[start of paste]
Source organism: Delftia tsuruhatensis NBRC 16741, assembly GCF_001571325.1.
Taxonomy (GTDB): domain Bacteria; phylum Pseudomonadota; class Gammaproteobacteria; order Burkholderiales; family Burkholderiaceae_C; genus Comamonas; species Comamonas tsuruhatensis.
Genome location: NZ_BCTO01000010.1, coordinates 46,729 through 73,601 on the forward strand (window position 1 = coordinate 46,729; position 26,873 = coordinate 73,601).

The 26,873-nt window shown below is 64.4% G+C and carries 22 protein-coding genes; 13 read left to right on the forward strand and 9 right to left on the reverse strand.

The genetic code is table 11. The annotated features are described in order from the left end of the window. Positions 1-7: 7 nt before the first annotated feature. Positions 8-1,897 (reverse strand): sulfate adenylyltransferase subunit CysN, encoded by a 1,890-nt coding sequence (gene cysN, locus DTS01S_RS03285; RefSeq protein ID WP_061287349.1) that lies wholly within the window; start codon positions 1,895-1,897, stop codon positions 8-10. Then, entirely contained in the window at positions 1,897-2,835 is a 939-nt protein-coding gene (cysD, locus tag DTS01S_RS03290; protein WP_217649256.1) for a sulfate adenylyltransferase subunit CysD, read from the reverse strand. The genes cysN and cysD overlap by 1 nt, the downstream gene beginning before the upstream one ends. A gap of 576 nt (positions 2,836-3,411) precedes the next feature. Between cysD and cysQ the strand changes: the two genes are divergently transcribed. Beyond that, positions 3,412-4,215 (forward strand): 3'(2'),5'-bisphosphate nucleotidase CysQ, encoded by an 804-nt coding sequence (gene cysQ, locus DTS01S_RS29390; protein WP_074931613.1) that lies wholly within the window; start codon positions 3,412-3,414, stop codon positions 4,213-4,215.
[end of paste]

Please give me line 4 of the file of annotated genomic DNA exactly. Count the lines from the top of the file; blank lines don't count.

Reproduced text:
The 26,873-nt window shown below is 64.4% G+C and carries 22 protein-coding genes; 13 read left to right on the forward strand and 9 right to left on the reverse strand.